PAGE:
Namibia – The difficult Years
The most critical time
Heavy mortars started shooting hard volleys from the camp with ear-splitting noises. The theatre room was shaking and the instruments jingled on the instrument table after each round. “That is really like war”, Lizette said when the impacts were heard not far away. The twitch of fear flickered over her pale face. I did not think otherwise when I said that shootings at this time were rather normal, but that one would get used to it. “But these are bad news”, Lizette replied and I agreed silently. The operation was finished and the bandages were put on. The patient was lifted onto the trolley and carried to the recovery room. I thanked the staff for its cooperation.
The doctors left the operating room for the small tea room when a missile whizzed so close over the corrugated roof that the whole theatre building was shaking. The asbestos boards in the ceiling creaked and crunched and the windows rattled. The toilet door slapped against the wall and the exit door banged into the lock. The nurses ran nervously in the corridor up and down, while I thought of the last decisive battle when much was at stake for the whites. These were the words of the brigadier he said in a morning meeting. Regarding the final stage he brought the allegory with the volcano that could erupt at any time. It became clearer with each day that the white painted and white blinded apartheid had reached its brink. We changed the clothes and left the theatre building. The face of Lizette was pale, since the missile had ‘whizzed’ deep into her mind. We parted at the back entrance to the outpatient department. Lizette had not finished the sentence in which she mentioned the word ‘future’. I went to consulting room 4 to see some patients before lunchtime. The waiting benches were fully packed.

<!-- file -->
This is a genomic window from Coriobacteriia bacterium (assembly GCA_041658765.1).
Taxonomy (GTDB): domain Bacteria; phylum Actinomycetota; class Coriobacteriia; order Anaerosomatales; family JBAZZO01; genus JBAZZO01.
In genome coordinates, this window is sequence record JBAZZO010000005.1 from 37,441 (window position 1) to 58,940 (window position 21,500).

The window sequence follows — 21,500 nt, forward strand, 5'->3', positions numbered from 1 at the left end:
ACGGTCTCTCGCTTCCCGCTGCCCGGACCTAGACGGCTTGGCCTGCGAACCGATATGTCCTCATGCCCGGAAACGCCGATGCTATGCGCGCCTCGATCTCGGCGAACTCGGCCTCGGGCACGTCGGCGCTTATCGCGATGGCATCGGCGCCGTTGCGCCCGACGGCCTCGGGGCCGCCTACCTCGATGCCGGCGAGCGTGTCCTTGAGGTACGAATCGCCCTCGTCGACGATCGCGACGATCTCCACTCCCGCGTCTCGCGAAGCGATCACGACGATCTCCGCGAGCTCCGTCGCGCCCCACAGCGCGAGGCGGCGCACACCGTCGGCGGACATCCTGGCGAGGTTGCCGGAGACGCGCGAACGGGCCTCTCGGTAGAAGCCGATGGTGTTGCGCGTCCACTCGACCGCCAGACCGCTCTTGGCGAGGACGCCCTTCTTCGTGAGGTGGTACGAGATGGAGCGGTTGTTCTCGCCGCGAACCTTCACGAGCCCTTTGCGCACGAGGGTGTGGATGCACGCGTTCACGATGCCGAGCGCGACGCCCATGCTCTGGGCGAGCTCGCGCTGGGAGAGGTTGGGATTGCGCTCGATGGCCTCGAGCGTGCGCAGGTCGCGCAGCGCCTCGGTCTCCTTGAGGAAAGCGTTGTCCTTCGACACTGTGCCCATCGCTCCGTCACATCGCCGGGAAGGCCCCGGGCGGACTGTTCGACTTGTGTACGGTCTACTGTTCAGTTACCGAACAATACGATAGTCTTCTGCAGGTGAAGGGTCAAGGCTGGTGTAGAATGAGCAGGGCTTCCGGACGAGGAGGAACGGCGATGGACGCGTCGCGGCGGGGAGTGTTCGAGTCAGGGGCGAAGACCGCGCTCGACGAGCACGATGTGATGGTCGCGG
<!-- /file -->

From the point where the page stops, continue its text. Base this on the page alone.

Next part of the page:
- Kindheitserlebnisse von der “Reichskristallnacht” und den Bombennächten über Köln
- Übersiedlung nach Bautzen, wo der Vater als Gynäkologe eine kleine Frauenklinik betreibt
- sieht als 10-Jähriger wenige Monate vor Kriegsende, wie ein Zug von Häftlingen in KZ-Kleidung von der SS bewacht durch die Stadt zieht
- 1951 Rückkehr nach Köln, um dem “roten” Polit-Terror zu entgehen
- Medizinstudium in Köln und München
- seit 1960 Arzt, 1961 promoviert
- dreijährige Ausbildung in der pathologischen Anatomie (Universität Köln)
- Facharzt der Chirurgie (Universität Köln), der Traumatologie und plastisch rekonstruktiven Chirurgie (Ruhr-Universität Bochum)
- 1985-1998 Arzt und Chirurg am Hospital in Oshakati
- zum “Honorary Professor of the University of Namibia” ernannt (1997